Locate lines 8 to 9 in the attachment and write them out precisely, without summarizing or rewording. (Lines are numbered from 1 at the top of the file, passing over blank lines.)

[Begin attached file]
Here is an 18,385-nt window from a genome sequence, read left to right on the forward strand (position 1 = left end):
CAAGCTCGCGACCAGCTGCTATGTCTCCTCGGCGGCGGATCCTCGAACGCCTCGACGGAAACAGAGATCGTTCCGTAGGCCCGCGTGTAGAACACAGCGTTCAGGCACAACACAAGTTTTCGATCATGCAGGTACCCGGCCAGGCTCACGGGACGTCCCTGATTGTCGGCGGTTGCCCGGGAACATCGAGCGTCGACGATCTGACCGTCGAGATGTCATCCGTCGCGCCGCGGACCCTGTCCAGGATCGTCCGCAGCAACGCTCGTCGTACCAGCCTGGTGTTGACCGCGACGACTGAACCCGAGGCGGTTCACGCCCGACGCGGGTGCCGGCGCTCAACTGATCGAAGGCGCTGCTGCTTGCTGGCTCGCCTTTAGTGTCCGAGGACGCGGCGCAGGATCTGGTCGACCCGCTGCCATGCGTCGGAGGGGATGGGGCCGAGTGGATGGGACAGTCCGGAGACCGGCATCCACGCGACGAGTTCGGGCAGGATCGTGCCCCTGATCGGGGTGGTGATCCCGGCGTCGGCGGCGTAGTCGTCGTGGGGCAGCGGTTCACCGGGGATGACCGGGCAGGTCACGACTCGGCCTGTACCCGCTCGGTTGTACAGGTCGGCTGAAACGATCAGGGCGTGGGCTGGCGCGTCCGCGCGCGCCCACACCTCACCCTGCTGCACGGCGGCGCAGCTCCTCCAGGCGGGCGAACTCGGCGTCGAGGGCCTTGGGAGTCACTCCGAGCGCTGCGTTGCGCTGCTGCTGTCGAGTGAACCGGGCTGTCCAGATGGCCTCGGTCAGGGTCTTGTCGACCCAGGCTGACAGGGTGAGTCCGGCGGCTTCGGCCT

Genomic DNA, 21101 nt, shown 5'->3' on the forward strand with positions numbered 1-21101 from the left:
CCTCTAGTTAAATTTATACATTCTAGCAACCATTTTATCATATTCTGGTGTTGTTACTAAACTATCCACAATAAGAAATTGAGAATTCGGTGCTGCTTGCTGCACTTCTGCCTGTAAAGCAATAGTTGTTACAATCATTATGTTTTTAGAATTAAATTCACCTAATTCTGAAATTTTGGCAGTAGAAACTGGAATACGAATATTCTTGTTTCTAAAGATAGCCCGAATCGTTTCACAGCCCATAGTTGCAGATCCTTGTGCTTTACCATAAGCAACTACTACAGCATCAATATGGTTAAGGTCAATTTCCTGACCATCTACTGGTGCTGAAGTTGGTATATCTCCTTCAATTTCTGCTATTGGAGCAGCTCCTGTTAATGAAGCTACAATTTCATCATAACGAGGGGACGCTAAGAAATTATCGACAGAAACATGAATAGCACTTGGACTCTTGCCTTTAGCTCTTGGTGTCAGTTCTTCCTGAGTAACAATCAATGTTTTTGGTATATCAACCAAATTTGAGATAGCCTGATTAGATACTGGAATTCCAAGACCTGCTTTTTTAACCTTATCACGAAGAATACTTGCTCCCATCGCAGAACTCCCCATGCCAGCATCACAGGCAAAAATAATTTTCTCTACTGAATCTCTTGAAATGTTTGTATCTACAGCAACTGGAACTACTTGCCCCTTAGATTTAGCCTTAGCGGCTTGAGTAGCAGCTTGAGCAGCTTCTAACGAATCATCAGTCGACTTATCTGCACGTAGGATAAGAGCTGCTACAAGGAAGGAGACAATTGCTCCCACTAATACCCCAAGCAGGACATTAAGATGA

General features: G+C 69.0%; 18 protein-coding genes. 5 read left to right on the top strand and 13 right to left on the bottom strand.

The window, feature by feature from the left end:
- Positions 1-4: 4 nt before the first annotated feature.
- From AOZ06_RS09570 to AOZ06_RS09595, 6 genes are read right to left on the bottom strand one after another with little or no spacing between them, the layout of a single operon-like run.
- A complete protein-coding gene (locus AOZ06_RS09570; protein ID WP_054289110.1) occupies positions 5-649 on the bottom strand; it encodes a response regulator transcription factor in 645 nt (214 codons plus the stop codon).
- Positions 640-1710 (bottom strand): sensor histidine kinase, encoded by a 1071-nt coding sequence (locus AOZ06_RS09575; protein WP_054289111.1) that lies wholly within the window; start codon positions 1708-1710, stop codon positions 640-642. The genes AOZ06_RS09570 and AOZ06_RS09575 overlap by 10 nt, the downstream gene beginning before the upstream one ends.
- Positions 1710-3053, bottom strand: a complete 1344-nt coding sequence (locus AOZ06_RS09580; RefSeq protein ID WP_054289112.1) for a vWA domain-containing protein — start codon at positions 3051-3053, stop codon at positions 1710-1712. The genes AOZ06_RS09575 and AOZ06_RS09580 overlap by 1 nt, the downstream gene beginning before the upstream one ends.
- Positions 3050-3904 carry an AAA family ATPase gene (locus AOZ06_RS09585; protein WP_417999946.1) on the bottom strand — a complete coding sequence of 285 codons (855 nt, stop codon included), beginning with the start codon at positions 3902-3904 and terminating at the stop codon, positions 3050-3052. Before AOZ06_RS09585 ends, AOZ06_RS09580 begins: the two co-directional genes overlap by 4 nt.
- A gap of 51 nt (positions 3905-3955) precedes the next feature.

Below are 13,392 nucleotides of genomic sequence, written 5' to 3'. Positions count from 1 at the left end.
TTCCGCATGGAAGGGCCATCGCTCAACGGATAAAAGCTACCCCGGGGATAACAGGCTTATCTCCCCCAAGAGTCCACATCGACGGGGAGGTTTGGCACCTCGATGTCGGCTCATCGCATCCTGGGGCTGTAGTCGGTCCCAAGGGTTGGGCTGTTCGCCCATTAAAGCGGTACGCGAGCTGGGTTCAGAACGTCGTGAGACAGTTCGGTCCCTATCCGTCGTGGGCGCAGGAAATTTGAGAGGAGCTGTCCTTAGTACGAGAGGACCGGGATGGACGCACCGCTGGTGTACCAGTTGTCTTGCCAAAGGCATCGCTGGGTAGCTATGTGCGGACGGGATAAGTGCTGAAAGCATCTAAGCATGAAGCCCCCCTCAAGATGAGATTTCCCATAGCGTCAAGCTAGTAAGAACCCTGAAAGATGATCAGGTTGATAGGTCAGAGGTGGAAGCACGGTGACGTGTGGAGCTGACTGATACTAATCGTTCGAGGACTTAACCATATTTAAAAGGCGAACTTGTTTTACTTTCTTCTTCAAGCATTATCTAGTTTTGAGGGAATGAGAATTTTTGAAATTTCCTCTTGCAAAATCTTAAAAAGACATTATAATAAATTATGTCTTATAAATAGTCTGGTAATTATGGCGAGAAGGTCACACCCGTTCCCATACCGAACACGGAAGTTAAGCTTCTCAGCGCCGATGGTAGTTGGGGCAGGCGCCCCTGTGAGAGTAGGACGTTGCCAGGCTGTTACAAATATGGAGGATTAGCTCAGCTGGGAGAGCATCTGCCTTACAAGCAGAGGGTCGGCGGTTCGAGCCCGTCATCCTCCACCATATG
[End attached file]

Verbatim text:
- From AOZ06_RS09570 to AOZ06_RS09595, 6 genes are read right to left on the bottom strand one after another with little or no spacing between them, the layout of a single operon-like run.
- A complete protein-coding gene (locus AOZ06_RS09570; protein ID WP_054289110.1) occupies positions 5-649 on the bottom strand; it encodes a response regulator transcription factor in 645 nt (214 codons plus the stop codon).